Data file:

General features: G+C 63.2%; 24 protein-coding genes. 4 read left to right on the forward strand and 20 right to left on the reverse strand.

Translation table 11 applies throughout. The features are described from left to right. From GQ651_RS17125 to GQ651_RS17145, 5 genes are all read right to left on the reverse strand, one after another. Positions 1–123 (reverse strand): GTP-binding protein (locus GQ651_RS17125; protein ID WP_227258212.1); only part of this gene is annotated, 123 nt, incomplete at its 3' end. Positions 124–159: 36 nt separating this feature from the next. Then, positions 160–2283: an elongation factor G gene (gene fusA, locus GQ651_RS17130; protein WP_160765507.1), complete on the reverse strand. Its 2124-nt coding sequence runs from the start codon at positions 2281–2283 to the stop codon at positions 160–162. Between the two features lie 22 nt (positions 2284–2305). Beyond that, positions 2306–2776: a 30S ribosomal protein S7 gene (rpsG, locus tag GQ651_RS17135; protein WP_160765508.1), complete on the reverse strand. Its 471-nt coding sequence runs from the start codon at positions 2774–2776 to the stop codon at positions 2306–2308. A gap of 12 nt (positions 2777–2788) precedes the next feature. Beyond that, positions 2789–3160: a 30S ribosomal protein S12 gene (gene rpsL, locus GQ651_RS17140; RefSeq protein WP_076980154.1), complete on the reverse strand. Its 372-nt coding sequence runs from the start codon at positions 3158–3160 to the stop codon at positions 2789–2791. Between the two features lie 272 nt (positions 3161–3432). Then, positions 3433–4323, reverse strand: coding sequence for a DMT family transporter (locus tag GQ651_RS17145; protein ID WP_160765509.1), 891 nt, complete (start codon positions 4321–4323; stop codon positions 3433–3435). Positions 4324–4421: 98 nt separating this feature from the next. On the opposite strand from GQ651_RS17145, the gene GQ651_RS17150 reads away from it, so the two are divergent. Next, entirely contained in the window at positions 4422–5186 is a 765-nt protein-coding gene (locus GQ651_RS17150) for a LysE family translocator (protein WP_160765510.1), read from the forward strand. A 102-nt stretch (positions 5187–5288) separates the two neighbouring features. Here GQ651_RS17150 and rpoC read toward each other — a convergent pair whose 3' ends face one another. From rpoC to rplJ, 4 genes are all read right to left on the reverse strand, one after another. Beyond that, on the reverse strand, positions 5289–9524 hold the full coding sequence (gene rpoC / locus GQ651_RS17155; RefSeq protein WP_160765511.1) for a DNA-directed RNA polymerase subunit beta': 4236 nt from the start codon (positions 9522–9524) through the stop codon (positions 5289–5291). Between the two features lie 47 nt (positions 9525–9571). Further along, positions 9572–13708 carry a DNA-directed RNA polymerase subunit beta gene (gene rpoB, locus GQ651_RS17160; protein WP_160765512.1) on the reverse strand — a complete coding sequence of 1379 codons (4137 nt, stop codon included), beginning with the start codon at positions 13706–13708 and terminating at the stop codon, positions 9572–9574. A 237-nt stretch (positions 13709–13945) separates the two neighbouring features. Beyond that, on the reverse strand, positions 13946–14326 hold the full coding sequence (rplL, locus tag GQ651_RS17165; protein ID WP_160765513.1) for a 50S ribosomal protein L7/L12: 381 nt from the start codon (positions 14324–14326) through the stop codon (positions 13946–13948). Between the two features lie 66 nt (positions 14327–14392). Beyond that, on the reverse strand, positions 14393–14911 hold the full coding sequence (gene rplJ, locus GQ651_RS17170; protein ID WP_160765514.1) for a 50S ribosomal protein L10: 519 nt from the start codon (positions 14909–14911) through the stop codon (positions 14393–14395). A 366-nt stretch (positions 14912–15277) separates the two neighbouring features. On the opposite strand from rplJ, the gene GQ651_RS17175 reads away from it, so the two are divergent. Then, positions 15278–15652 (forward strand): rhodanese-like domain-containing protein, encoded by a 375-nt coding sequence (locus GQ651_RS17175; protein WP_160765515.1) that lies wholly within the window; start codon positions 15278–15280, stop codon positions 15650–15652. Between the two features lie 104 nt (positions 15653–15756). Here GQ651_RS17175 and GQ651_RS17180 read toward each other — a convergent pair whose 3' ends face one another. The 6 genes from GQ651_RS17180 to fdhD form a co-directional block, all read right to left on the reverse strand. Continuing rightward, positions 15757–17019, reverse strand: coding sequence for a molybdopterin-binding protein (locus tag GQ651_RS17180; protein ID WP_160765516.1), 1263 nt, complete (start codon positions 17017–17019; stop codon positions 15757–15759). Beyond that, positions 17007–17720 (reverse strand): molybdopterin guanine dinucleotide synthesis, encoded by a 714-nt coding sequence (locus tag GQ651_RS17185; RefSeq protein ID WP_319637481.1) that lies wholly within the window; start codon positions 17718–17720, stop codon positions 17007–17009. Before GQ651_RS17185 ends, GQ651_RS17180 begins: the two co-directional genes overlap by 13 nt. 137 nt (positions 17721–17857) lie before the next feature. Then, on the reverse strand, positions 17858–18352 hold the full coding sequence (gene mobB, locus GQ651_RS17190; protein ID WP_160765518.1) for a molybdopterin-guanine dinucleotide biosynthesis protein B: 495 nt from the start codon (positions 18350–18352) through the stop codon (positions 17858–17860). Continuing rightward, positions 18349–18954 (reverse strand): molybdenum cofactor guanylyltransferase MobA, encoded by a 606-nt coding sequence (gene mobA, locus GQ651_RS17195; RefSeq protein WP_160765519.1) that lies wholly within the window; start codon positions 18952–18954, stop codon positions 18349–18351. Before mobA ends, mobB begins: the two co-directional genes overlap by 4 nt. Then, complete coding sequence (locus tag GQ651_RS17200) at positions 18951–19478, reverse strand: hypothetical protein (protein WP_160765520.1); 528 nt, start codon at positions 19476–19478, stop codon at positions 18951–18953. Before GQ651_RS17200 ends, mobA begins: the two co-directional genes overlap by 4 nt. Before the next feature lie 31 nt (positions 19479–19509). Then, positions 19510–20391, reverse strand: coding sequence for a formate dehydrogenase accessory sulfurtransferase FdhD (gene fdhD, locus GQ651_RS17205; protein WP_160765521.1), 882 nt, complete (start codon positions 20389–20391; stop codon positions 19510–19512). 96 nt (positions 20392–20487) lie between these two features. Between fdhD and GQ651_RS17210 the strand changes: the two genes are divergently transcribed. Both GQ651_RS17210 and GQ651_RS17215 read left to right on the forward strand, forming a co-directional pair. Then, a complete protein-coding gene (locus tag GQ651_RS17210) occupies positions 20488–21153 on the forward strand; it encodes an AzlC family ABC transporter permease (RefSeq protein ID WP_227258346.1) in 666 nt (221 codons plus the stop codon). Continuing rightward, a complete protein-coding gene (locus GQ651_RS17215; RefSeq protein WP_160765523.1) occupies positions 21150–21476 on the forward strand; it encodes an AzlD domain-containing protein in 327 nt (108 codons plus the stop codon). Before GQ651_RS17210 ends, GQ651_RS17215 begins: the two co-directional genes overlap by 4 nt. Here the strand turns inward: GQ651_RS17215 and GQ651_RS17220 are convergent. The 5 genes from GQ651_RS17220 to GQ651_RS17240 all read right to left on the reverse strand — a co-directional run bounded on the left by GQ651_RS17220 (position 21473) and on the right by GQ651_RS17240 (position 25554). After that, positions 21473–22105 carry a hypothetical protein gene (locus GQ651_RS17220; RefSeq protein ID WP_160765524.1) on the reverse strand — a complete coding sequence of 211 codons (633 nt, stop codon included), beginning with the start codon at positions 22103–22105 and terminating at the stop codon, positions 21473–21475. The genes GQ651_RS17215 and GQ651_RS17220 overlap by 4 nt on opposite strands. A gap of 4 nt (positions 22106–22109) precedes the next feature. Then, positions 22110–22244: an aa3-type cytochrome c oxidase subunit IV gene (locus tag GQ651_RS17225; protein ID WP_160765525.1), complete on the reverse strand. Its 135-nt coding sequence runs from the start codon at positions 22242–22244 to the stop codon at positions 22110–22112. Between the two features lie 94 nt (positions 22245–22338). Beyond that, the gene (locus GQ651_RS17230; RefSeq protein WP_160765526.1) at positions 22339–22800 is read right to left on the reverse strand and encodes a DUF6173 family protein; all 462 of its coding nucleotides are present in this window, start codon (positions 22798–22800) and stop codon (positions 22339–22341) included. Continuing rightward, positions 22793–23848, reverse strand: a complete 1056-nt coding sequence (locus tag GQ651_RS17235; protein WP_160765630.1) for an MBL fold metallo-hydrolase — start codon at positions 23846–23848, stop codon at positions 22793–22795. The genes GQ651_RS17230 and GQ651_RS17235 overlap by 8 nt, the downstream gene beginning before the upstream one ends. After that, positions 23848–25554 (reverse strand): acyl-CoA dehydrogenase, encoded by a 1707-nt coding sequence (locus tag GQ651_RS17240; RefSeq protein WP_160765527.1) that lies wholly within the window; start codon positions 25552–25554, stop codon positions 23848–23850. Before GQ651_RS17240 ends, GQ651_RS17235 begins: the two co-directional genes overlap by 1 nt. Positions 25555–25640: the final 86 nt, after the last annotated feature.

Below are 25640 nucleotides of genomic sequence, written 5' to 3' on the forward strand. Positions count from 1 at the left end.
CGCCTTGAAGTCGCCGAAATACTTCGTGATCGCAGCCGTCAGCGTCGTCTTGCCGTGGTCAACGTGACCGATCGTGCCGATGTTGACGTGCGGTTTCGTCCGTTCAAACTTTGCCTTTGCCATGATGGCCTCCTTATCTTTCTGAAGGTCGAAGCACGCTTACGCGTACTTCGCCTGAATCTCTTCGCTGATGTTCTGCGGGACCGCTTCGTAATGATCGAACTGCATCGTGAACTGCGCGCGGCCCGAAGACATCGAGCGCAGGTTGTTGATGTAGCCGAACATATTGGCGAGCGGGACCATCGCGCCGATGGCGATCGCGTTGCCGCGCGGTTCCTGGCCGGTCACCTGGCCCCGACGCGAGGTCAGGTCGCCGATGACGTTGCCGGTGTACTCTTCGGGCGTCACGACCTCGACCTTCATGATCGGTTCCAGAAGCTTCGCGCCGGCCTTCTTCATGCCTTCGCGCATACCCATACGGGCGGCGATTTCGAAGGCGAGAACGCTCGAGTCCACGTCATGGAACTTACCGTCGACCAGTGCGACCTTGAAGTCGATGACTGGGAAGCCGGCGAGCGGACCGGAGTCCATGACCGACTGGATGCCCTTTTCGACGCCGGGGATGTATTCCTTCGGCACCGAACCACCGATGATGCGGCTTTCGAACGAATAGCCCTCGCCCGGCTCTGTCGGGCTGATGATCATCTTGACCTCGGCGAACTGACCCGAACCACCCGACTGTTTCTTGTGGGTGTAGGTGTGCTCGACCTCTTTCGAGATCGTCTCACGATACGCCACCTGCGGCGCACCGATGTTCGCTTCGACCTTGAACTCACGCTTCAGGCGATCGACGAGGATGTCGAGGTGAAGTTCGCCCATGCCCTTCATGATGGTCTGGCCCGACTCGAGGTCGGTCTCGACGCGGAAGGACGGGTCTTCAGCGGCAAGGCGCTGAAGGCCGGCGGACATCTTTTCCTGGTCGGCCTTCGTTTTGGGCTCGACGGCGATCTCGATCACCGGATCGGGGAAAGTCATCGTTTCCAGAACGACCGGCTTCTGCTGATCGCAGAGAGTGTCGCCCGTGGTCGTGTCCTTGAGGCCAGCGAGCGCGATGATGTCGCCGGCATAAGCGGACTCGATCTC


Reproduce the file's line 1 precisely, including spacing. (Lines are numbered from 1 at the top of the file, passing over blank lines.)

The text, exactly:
General features: G+C 63.2%; 24 protein-coding genes. 4 read left to right on the forward strand and 20 right to left on the reverse strand.